But beyond this, both King Ayisoba and Panji Anoff see Ayisoba and his music as a vehicle for social change. Both are heavily influenced by Bob Marley and Anoff by Fela Kuti. Panji Anoff comments on why those two in particular connect so strongly to today’s youth, which Ayisoba hopes to continue on in their tradition. He says,
They both sought to overthrow the system. They pointed out to us that the system is not helping us, but hurting us. When Zombie came out, I was living on a military base because my dad worked there as a doctor, and it expressed everything I was seeing around me. You see, almost every African country was under military dictatorship then, so when Fela came out with Zombie, challenging the military establishment, it rocked our world. And Bob also, challenging the militarism we had been forced to accept as normal. (Personal Communication, Panji Anoff, 14 November 2008)

Neither Ayisoba nor Anoff would ever say it, but in many ways I think they both see Ayisoba as the Modern Ghanaian Bob Marley. As Ayisoba said to me, “The way that Bob Marley brought reggae music to the world, I want to bring kologo music to the world”. (Personal Communication, King Ayisoba, 19 November 2008). Beyond this comparison, Ayisoba ventures into a pan-African ideology so often sung about by Marley. Comparing lyrics on Ayisoba’s “Africa” from his most recent release to Marley’s “Africa Unite” exposes extreme influence.

“Africa” By King Ayisoba
I told Africa Let’s Be Together,
It will help Africa, Africa will not fall back
Africa will move forward

“Africa Unite” by Bob Marley
Africa, unite
cause were moving right out of Babylon
And were going to our fathers land
How good and how pleasant it would be
Before God and man, yeah
To see the unification of all Africans, yeah
As its been said already let it be done, yeah

Essentially these songs are saying the same thing. Whether this is all intentional or not, I am not sure. I would hope that Ayisoba is sincere in all this and not intentionally creating parallels between himself and Marley, as that would seem to conflict with his overarching ideology of being completely original. Nonetheless, I have also wondered about the lore that surrounds Ayisoba and the truth around it - whether he understands that the more legends he creates about himself the more legendary he will become, or if these things actually happened. My skepticism arose when reading on the Internet other interviews he has given and how they mention of folkloric tales about his life I was not told and do not mention some that I heard (and will describe in another section).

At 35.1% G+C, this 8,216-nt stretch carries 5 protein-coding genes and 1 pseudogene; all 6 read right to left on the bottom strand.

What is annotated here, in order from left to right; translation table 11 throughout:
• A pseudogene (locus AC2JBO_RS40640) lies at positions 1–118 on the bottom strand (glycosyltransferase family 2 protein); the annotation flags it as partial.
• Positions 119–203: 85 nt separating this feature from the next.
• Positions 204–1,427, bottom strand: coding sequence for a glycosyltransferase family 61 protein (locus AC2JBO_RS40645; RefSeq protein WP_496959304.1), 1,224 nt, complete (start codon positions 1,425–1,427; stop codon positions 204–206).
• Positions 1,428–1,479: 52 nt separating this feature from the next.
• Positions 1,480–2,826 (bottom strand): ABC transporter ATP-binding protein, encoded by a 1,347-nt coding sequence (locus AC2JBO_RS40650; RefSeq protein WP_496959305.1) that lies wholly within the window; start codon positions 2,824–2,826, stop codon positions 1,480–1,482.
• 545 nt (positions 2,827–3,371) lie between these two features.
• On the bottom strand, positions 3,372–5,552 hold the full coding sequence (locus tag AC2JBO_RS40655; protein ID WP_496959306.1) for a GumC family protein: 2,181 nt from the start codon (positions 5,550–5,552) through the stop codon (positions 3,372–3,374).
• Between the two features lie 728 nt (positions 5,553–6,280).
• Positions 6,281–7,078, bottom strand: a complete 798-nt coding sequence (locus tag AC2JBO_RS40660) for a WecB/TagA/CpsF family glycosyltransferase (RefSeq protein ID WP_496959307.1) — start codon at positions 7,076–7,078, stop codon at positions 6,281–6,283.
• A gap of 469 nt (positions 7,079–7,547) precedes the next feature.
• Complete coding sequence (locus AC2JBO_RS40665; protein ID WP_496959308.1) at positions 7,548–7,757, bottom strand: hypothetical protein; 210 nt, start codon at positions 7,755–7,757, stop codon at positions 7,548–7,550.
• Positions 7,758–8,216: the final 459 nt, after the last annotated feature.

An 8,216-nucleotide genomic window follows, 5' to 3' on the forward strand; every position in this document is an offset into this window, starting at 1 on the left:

Regardless, what he has done is remarkable, whether it is authentic or not. Ayisoba has taken the foreign and made it African. He has taken the traditional and made it modern. Both these things have a greater potential than just musicality, but that will only be seen with what Ayisoba is able to do in the future. He hopes to take his music to the world, and hopes that the world will listen.

Neo-traditional: The Computer Age
Once King Ayisoba achieved commercial success, winning three Ghana Grammies, the traditional Frafra artists began to take notice of how they might be able to capitalize on his success. Therefore, taking part in the renaissance of kologo music, artists like Sambo, Suley, and others began recording using electronic computer beats to different parts of their music. No longer was the kologo and vocalist the only feature. Suddenly there was a beat and bass line mirroring the kologo. Though it is still possible to detect the original sound of the pure voice and kologo song, this change has essentially fundamentally altered the Frafra recording industry. I would conjecture that as the market gets younger, more people get electricity, and CD players replace Tape Cassettes in the Upper East Region, the beats will be more and more common. However, it is equally possible that it is a passing fad. That remains to be seen, but given the popularity with which so many of the established musicians have begun recording using computer beats, one can assume that as long as the market speaks to that sound, the artists will continue to record with it.
The other emerging trend is singing in English. Suley’s most recent album features numerous English tracks, the title track being “Who Knows Tomorrow”. Additionally, in younger artists like Simon and Steve-O, English songs are becoming more and more widespread. So as newer and younger kologo artists emerge, it is possible that using English and Frafra will only increase.
Another, yet smaller trend is directly influenced from the success of Ayisoba’s “Modern Ghanaians”. Other artists have begun to use kologo in a hiplife fashion, providing the beat for an MC to rap over. During a visit to Cantomanto June 4th in Accra, I encountered a “Bonabato Boys” video shoot which featured my teacher Steve-O. The Frafra duo, based in Accra, is mixing Frafra, hiplife, and now kologo music in their songs. Additionally their album features tracks with Suley and King Ayisoba each playing kologo, while they rap over the beat it provides. This is a unique development and meeting between traditional Frafra music and the modernizing hiplife culture (Personal Observations, Bonabato Boys Video Shoot, 16 November 2008).